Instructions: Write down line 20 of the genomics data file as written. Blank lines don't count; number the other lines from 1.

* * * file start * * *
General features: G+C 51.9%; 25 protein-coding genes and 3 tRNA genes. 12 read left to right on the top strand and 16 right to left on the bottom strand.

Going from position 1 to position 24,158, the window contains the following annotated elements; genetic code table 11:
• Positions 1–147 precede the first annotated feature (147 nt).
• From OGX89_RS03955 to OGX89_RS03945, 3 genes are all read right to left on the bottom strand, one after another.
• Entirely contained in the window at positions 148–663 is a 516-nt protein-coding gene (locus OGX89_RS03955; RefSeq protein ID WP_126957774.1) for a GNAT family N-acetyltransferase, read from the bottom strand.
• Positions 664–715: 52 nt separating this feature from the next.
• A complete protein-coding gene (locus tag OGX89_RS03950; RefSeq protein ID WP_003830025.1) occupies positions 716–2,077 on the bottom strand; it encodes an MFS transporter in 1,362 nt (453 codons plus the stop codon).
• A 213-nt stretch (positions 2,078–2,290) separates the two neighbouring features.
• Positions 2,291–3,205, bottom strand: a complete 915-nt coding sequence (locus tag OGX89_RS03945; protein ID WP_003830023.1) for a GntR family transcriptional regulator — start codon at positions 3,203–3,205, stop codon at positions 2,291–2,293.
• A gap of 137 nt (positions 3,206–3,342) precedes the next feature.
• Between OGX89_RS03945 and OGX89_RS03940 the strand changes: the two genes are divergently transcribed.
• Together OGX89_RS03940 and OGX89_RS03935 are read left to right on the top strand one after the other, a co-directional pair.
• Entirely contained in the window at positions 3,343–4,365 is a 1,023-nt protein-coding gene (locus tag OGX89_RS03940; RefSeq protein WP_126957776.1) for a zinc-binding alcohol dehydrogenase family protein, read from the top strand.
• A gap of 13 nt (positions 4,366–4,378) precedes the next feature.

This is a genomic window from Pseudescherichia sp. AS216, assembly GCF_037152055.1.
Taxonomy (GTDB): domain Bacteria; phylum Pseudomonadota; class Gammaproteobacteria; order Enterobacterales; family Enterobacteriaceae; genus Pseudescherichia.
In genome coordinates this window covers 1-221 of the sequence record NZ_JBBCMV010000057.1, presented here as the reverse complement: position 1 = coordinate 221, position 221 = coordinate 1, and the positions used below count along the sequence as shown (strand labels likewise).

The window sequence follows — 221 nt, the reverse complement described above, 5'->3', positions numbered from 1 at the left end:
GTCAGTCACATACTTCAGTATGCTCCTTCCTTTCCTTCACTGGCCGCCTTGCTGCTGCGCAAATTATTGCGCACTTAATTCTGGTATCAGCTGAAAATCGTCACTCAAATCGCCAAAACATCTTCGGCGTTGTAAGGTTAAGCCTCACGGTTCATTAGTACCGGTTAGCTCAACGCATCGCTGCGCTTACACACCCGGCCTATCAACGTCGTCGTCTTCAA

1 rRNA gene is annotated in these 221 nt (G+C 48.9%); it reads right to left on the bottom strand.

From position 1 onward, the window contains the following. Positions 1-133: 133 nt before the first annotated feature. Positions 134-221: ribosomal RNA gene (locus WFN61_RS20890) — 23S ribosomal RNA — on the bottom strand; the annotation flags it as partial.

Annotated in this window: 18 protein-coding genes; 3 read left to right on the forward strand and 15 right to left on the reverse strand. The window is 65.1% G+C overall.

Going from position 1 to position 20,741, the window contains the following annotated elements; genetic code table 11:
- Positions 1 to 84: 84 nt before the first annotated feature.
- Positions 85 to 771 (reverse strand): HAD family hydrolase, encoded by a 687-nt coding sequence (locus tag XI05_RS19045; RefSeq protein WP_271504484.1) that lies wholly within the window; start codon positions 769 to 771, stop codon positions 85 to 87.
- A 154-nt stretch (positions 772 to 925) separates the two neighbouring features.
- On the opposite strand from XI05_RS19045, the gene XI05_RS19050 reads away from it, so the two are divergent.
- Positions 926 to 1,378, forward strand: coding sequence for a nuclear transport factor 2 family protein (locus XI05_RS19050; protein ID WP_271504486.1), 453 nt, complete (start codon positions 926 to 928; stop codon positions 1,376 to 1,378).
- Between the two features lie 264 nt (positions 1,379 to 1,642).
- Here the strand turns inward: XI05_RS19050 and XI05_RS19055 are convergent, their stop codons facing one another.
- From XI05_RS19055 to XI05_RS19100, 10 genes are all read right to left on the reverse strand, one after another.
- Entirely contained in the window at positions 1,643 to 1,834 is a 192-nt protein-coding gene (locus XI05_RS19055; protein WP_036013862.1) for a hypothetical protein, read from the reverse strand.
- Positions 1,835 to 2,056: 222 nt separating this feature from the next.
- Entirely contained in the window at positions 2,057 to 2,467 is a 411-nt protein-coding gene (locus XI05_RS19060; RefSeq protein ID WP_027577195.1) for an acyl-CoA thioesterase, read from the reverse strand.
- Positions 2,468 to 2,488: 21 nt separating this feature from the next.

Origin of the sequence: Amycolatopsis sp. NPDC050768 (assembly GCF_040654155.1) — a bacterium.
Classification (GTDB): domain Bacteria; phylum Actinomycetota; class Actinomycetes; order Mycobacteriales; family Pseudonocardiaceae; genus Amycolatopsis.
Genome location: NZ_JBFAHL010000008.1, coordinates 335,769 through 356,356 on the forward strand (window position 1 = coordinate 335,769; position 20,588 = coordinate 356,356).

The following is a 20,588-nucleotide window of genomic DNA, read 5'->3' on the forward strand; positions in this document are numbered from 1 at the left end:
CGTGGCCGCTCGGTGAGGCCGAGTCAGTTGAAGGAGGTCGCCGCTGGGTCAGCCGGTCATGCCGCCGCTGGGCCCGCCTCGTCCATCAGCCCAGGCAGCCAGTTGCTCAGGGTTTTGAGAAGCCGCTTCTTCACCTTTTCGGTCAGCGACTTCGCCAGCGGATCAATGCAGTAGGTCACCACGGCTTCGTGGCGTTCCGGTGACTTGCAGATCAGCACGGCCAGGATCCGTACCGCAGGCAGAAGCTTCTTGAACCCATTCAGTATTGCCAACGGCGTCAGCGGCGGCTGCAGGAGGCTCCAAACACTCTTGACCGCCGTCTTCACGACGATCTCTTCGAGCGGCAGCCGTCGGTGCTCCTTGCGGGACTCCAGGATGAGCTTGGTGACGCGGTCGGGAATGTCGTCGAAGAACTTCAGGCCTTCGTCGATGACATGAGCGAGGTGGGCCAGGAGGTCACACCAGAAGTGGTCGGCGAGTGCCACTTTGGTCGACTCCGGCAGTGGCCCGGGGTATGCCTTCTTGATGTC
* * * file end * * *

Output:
1 rRNA gene is annotated in these 221 nt (G+C 48.9%); it reads right to left on the bottom strand.